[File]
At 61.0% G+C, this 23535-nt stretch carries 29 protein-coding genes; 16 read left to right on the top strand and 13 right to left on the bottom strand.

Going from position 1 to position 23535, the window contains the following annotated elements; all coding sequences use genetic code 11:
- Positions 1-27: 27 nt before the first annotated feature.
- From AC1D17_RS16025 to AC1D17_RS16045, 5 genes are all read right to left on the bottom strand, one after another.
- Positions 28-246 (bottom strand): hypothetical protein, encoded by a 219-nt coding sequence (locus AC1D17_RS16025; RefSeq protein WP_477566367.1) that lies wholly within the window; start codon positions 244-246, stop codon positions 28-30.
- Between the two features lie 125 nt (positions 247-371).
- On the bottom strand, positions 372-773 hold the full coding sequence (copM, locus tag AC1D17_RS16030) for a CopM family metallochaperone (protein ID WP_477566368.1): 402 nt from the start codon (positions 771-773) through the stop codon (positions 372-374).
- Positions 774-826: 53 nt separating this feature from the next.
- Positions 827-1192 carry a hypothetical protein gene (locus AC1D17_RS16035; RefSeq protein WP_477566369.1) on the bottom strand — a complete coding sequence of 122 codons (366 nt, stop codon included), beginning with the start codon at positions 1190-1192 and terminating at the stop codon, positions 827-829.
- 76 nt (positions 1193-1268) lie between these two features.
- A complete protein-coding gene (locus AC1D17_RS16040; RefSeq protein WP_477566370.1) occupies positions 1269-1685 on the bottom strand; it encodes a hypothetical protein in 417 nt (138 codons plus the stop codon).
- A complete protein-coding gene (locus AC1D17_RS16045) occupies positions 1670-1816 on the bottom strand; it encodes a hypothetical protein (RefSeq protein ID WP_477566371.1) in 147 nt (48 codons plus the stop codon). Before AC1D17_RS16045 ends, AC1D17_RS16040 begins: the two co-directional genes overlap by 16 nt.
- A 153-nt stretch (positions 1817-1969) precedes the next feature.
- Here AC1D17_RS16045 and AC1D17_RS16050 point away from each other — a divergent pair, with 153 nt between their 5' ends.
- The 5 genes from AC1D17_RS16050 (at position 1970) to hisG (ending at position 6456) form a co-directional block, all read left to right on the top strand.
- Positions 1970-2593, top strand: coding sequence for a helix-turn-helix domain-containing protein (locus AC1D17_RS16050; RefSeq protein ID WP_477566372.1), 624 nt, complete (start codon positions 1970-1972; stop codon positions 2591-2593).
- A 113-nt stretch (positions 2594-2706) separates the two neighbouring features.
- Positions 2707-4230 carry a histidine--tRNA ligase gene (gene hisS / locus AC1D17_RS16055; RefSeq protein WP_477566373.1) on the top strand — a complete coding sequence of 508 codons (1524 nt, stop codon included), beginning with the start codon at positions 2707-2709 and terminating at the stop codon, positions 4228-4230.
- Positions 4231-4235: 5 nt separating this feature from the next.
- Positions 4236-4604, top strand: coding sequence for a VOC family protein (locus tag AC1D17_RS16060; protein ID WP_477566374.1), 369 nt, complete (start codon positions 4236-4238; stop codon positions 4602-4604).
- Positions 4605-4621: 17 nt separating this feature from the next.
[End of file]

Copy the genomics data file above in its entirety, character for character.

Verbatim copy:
At 61.0% G+C, this 23535-nt stretch carries 29 protein-coding genes; 16 read left to right on the top strand and 13 right to left on the bottom strand.

Going from position 1 to position 23535, the window contains the following annotated elements; all coding sequences use genetic code 11:
- Positions 1-27: 27 nt before the first annotated feature.
- From AC1D17_RS16025 to AC1D17_RS16045, 5 genes are all read right to left on the bottom strand, one after another.
- Positions 28-246 (bottom strand): hypothetical protein, encoded by a 219-nt coding sequence (locus AC1D17_RS16025; RefSeq protein WP_477566367.1) that lies wholly within the window; start codon positions 244-246, stop codon positions 28-30.
- Between the two features lie 125 nt (positions 247-371).
- On the bottom strand, positions 372-773 hold the full coding sequence (copM, locus tag AC1D17_RS16030) for a CopM family metallochaperone (protein ID WP_477566368.1): 402 nt from the start codon (positions 771-773) through the stop codon (positions 372-374).
- Positions 774-826: 53 nt separating this feature from the next.
- Positions 827-1192 carry a hypothetical protein gene (locus AC1D17_RS16035; RefSeq protein WP_477566369.1) on the bottom strand — a complete coding sequence of 122 codons (366 nt, stop codon included), beginning with the start codon at positions 1190-1192 and terminating at the stop codon, positions 827-829.
- 76 nt (positions 1193-1268) lie between these two features.
- A complete protein-coding gene (locus AC1D17_RS16040; RefSeq protein WP_477566370.1) occupies positions 1269-1685 on the bottom strand; it encodes a hypothetical protein in 417 nt (138 codons plus the stop codon).
- A complete protein-coding gene (locus AC1D17_RS16045) occupies positions 1670-1816 on the bottom strand; it encodes a hypothetical protein (RefSeq protein ID WP_477566371.1) in 147 nt (48 codons plus the stop codon). Before AC1D17_RS16045 ends, AC1D17_RS16040 begins: the two co-directional genes overlap by 16 nt.
- A 153-nt stretch (positions 1817-1969) precedes the next feature.
- Here AC1D17_RS16045 and AC1D17_RS16050 point away from each other — a divergent pair, with 153 nt between their 5' ends.
- The 5 genes from AC1D17_RS16050 (at position 1970) to hisG (ending at position 6456) form a co-directional block, all read left to right on the top strand.
- Positions 1970-2593, top strand: coding sequence for a helix-turn-helix domain-containing protein (locus AC1D17_RS16050; RefSeq protein ID WP_477566372.1), 624 nt, complete (start codon positions 1970-1972; stop codon positions 2591-2593).
- A 113-nt stretch (positions 2594-2706) separates the two neighbouring features.
- Positions 2707-4230 carry a histidine--tRNA ligase gene (gene hisS / locus AC1D17_RS16055; RefSeq protein WP_477566373.1) on the top strand — a complete coding sequence of 508 codons (1524 nt, stop codon included), beginning with the start codon at positions 2707-2709 and terminating at the stop codon, positions 4228-4230.
- Positions 4231-4235: 5 nt separating this feature from the next.
- Positions 4236-4604, top strand: coding sequence for a VOC family protein (locus tag AC1D17_RS16060; protein ID WP_477566374.1), 369 nt, complete (start codon positions 4236-4238; stop codon positions 4602-4604).
- Positions 4605-4621: 17 nt separating this feature from the next.